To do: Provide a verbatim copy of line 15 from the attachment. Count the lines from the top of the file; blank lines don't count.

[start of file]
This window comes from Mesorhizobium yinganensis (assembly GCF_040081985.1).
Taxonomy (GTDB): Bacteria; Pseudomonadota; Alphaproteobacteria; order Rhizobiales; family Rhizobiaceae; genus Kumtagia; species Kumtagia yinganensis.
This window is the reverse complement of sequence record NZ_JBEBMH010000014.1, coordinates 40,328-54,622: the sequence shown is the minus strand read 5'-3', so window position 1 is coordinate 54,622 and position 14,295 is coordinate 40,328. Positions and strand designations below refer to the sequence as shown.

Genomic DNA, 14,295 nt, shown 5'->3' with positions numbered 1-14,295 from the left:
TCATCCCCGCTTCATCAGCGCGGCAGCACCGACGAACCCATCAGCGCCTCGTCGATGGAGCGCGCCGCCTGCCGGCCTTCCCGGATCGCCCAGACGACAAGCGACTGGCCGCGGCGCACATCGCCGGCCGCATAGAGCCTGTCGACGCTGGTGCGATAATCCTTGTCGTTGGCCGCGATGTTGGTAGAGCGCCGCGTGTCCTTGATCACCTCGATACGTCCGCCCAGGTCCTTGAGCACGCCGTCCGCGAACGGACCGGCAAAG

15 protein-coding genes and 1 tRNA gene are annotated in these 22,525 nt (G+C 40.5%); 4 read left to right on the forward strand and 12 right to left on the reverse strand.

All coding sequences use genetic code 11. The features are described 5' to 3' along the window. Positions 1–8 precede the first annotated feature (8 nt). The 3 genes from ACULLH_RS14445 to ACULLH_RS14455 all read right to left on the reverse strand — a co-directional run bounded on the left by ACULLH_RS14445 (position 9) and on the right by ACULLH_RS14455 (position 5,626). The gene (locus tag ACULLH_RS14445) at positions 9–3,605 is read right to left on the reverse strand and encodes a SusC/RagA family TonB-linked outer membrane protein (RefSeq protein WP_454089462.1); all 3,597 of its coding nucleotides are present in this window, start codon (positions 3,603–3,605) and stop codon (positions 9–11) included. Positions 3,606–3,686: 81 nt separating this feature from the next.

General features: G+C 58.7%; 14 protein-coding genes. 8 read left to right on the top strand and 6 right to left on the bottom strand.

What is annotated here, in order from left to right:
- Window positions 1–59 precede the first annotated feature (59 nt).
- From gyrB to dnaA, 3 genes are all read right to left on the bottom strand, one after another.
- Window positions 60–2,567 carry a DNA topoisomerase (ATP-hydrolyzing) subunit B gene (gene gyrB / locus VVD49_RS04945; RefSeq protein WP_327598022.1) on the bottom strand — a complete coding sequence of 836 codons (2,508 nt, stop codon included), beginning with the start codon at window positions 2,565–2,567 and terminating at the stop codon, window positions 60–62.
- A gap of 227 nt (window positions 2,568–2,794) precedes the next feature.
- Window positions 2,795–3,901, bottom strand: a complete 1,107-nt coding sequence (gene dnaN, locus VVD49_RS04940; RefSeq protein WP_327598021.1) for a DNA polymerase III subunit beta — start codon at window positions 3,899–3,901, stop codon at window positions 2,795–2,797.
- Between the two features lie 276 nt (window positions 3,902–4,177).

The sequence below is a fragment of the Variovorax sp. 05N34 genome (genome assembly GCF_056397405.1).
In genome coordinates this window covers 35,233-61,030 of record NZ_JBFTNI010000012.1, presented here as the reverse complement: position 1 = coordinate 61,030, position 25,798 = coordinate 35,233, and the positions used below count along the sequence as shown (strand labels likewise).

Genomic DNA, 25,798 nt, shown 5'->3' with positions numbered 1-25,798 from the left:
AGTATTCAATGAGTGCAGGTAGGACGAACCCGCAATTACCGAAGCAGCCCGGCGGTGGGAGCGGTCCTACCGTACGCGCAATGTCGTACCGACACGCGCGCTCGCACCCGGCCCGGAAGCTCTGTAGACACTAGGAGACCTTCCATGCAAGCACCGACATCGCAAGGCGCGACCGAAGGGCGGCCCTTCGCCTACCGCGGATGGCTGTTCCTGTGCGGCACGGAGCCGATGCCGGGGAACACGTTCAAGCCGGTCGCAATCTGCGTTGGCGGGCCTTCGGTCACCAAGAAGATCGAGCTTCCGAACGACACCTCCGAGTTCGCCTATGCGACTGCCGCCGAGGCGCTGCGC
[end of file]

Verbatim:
- Between the two features lie 276 nt (window positions 3,902–4,177).